In this paper, we propose a novel method to solve the forward and inverse problems in diffuse optical tomography.
Our forward solution is based on the diffusion approximation equation and is constructed using the Feynman-Kac
formula with an interacting particle method. It can be implemented using Monte-Carlo (MC) method and thus
provides great flexibility in modeling complex geometries. But different from conventional MC approaches, it
uses excursions of the photons' random walks and produces a transfer kernel so that only one round of MC-based
forward simulation (using an arbitrarily known optical distribution) is required in order to get observations
associated with different optical distributions. Based on these properties, we develop a perturbation-based
method to solve the inverse problem in a discretized parameter space. We validate our methods using simulated
2D examples. We compare our forward solutions with those obtained using the finite element method and find
good consistency. We solve the inverse problem using the maximum likelihood method with a greedy optimization
approach. Numerical results show that if we start from multiple initial points in a constrained searching space,
our method can locate the abnormality correctly.
Early detection and estimation of the spread of a biochemical contaminant are major issues for homeland security applications.
We present an integrated approach combining the measurements given by an array of biochemical sensors with a physical model of the dispersion and statistical analysis to solve these problems and provide system performance measures. We approximate the dispersion model of the contaminant in a realistic environment through numerical simulations of reflected stochastic diffusions describing the microscopic transport phenomena due to wind and chemical diffusion using the Feynman-Kac formula. We consider arbitrary complex geometries and account for wind turbulence. Localizing the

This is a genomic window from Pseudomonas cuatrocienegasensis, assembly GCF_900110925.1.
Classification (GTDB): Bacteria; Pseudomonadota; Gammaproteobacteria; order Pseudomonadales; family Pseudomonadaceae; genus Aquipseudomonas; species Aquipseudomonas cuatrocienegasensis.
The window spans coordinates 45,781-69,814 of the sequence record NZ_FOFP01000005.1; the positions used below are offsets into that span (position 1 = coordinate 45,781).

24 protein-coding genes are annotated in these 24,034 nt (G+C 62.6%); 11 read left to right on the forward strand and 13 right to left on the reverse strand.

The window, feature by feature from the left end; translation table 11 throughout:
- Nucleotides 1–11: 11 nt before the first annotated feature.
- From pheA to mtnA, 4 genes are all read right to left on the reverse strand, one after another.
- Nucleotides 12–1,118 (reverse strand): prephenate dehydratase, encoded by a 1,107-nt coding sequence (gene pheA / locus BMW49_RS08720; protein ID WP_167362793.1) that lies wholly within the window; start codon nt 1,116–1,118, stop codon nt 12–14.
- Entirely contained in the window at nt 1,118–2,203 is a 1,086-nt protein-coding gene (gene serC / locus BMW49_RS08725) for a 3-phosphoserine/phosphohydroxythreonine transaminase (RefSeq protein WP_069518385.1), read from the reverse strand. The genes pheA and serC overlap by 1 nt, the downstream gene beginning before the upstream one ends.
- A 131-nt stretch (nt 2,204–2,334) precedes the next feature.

dispersive sources is useful for decontamination purposes and estimation of the cloud evolution. To solve the associated inverse problem, we propose a Bayesian framework based on a random field that is particularly powerful for localizing multiple sources with small amounts of measurements. We also develop a sequential detector using the numerical transport model we propose. Sequential detection allows on-line analysis and detecting wether a change has occurred. We first focus on the formulation of a suitable sequential detector that overcomes the presence of unknown parameters (e.g. release time, intensity and location). We compute a bound on the expected delay before false detection in order to decide the threshold of the test. For a fixed false-alarm rate, we obtain the detection probability of a substance release as a function of its location and initial concentration. Numerical examples are presented for two real-world scenarios: an urban area and an indoor ventilation duct.